• Join over 1.2 million students every month
  • Accelerate your learning by 29%
  • Unlimited access from just £6.99 per month

In the film 'Double Indemnity'-1944- Billy Wilder, lighting and mise-en-scene are very important in creating atmosphere and also affecting the audience.

Extracts from this document...


Shama Lalji In the film 'Double Indemnity'-1944- Billy Wilder, lighting and mise-en-scene are very important in creating atmosphere and also affecting the audience. At the start of the extract under analysis we see Walter driving in his car on a bright, sunny day, he gets out of the car and rings the doorbell of the Dietrichson house. We immediately see frames in the door that suggest he is walking into a trap before he has even entered the house. As he enters the house we are struck by the change in lighting, as inside the house is low-key lit with lines, shades, and shadows, the exterior high key lighting has gone and it is now dark. This also tells the audience that the atmosphere of the house is dark. We then see Phyllis Dietrichson from Walter's point of view. At the top of the stairs she stands holding sunglasses and wearing nothing but a towel. From Phyllis' costume the audience can see obviously that Phyllis is the femme fatal as together with the towel, heavy lipstick and bleach blond hair this is portrayed clearly. ...read more.


Phyllis walks down the stairs and the camera focuses on her ankle and legs, particularly the gold anklet and heart. She wears high heel shoes with straps. This shot fetishes her proving even more to the audience that she is marked out as sexual therefore a femme fatal. It also shows her to have some sort of power as high heels usually represent strong women. Her costume puts forward this idea even more. She wears white but this is a trick because white usually symbolises virginal and purity but Phyllis is the opposite of this, she is a brutal woman, who will do what ever she can to get what she wants, even murder. Phyllis enters the living room and heads straight for the mirror. Through this use of mise-en-scene we learn more about the character of Phyllis; her reflection suggests to the audience that she is dichotomous, at the same time we see Walter's reflection behind her this may suggest to the audience that he is also dichotomous behind her. ...read more.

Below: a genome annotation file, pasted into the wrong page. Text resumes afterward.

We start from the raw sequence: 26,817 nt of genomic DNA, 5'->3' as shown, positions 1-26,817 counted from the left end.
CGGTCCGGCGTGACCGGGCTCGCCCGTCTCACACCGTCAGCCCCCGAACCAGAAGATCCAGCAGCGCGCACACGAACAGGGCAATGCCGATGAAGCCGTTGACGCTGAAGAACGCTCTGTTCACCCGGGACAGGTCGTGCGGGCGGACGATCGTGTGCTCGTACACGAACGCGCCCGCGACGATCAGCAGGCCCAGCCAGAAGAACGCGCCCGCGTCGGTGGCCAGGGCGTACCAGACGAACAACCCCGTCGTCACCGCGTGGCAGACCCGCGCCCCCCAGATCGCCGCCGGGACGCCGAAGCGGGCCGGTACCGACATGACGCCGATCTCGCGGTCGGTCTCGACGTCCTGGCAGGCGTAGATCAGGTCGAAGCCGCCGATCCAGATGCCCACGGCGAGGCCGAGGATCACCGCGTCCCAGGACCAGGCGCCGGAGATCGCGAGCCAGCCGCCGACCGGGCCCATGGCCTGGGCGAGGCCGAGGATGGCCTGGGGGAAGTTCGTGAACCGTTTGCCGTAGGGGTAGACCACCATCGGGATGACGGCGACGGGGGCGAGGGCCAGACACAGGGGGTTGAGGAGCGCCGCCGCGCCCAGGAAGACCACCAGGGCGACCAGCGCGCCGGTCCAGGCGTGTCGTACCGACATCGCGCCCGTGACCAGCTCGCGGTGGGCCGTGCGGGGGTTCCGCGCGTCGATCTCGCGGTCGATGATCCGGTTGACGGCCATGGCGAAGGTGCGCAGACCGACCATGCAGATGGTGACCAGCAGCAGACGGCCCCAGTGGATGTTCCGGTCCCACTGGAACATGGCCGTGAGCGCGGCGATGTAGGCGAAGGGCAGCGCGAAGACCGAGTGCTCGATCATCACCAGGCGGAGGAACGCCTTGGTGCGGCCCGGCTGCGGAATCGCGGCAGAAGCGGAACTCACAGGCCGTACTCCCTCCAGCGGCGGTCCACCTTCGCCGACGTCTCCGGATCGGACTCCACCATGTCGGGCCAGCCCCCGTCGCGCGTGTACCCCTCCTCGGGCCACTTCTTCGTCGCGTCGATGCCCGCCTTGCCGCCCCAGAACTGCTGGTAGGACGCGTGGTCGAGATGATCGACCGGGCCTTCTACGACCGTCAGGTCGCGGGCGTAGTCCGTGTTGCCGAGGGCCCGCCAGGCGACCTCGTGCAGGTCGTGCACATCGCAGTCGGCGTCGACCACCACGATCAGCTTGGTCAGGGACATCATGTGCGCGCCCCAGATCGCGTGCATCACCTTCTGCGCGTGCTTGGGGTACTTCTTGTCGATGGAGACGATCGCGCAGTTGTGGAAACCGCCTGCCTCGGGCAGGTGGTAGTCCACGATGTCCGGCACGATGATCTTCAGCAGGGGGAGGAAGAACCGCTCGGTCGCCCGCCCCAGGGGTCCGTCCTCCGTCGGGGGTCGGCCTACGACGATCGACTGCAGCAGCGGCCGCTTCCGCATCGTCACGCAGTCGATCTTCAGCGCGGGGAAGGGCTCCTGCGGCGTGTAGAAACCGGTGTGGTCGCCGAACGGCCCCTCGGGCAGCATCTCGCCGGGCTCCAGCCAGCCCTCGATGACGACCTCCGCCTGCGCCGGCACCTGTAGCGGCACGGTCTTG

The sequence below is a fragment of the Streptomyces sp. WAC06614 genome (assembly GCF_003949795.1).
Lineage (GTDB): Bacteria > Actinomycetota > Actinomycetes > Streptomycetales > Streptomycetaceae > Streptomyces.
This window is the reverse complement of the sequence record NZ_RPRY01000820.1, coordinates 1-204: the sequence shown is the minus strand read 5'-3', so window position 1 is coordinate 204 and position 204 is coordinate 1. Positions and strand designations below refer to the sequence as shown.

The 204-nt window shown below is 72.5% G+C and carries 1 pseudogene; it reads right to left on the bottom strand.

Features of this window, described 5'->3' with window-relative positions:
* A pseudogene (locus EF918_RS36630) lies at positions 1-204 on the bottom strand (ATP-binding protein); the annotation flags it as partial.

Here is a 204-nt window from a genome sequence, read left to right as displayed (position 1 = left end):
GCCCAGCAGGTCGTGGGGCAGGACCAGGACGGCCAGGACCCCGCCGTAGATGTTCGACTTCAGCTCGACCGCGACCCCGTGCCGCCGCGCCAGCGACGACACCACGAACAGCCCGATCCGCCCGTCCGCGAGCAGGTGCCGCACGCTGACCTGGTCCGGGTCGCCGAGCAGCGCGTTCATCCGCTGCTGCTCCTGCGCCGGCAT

I also feel the audience see her as quite a sexual person by the way she shows her legs and the ankle bracelet when she walks down the stairs. The lighting of the interior of the Dietrichson house shows the audience that this is a very dangerous place that Walter is entering. There are many objects in the living room that create tension and form an atmosphere, which suggest claustrophobia. The room is also filled with lines that are cause by the light stands and Venetian blinds. I think that this gives the audience a suggestion that it is a trap for Walter and thus emphasises the idea of claustrophobia. Lighting and mise-en-scene are very important they affect the audience's response to a certain character or situation and also help create tension and atmosphere. In 'Double Indemnity' film noir visual aspects are used and this helps create a certain atmosphere. These motifs also help us identify character types in this case it was Phyllis, the femme fatale. On the whole atmospheric lighting and mise-en-scene in 'Double Indemnity' affected the audience in such a way that they could sense the powerful tension in the film. ...read more.

The above preview is unformatted text